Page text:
Chasing Ice is a beautiful, remarkable and deeply disturbing film (produced and directed by Jeff Orlowski) of photographer James Balog’s journey from the appreciation of ice as a subject for photographic study to the rapid loss of ice in the Arctic and his setting up the Extreme Ice Survey (EIS). James and his EIS set up cameras at strategic locations in the Arctic and other locations in the Northern Hemisphere which take hourly photographs during daylight to record the retreat of glaciers and the loss of significant amounts of ice. As the Chasing Ice website notes:
“Chasing Ice is the story of one man’s mission to change the tide of history by gathering undeniable evidence of our changing planet. Within months of that first trip to Iceland, the photographer conceived the boldest expedition of his life: The Extreme Ice Survey. With a band of young adventurers in tow, Balog began deploying revolutionary time-lapse cameras across the brutal Arctic to capture a multi-year record of the world’s changing glaciers.”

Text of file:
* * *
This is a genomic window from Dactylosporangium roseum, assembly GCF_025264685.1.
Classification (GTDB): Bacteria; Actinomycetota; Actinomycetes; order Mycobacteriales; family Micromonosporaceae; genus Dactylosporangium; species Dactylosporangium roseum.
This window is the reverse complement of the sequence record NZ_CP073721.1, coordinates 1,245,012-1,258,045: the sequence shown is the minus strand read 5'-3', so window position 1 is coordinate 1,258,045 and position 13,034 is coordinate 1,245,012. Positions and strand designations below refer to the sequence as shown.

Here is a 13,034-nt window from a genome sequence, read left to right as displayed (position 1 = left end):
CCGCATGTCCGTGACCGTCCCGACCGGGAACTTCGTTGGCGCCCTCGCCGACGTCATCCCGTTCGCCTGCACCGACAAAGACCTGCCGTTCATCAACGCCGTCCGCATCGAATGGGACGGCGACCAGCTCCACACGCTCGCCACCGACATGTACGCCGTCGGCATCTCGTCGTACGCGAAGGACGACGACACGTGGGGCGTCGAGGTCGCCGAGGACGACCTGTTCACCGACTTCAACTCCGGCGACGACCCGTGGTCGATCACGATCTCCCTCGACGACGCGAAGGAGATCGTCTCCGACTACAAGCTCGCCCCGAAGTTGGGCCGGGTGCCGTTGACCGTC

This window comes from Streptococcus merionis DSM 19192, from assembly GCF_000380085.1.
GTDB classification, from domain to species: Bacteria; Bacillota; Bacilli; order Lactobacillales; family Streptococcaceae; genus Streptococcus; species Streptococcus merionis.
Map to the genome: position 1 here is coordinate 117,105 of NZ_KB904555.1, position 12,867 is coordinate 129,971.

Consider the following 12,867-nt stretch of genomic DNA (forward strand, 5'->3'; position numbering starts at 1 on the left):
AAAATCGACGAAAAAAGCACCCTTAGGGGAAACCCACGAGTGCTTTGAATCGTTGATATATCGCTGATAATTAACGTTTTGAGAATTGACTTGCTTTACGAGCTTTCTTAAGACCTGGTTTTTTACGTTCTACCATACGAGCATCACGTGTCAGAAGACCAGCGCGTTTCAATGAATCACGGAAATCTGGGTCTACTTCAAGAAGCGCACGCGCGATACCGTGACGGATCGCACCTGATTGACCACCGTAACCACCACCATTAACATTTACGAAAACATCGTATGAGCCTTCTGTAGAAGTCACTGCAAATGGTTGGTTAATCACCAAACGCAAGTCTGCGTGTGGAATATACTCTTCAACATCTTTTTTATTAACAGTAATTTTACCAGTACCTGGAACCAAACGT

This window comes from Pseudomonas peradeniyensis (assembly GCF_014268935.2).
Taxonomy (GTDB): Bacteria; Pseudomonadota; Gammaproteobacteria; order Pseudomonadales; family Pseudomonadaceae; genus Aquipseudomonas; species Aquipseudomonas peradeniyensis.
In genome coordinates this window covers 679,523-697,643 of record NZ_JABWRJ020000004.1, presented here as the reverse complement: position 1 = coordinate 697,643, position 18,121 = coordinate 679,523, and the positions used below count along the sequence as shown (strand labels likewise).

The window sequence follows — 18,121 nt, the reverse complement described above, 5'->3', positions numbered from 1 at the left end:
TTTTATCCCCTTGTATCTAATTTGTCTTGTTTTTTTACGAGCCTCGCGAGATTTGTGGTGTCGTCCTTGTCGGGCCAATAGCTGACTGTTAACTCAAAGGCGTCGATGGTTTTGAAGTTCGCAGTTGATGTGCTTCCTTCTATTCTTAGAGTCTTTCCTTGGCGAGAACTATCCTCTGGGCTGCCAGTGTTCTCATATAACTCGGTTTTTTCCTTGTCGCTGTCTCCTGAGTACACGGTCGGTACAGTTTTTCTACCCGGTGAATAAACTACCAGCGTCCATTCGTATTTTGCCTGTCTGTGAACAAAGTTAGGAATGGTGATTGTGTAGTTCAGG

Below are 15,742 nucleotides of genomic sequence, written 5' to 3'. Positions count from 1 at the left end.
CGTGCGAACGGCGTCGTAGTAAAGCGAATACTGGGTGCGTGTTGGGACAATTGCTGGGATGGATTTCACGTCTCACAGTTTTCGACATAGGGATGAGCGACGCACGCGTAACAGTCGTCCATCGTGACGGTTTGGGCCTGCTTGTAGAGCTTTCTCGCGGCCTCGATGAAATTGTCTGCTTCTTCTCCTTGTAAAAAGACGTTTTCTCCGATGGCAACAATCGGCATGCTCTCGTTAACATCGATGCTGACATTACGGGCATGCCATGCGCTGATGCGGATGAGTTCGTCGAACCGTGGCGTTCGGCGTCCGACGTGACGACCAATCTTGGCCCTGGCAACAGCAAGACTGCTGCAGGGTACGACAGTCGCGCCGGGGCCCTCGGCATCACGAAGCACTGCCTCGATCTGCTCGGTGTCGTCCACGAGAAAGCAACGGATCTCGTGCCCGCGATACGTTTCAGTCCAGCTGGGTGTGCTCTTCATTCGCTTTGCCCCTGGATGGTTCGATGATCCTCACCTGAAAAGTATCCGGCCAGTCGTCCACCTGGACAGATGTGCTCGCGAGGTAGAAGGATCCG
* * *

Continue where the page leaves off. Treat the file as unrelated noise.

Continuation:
The film provides stark evidence of the rapid loss of ice in the Arctic and what this means for world climate: while the photography is beautiful it also provides in the most graphic way a disturbing record of the need for radical change in slowing climate change on a global basis. It does not provide any comfort for the complacent and leaves no room for serious doubt. Perhaps the most remarkable footage comes late in the film, where the EIS team witnesses the breaking up and loss of an area of ice the size of Lower Manhattan (though much thicker than Manhattan is tall).
Landmark Chambers presented Chasing Ice at the BFI on 20 June and was privileged to have one of James Balog’s team, Svavar Jonatansson (the EIS Icelandic Field Coordinator), come to talk about it. For more information see http://www.chasingice.com and for detailed data go to http://climate.nasa.gov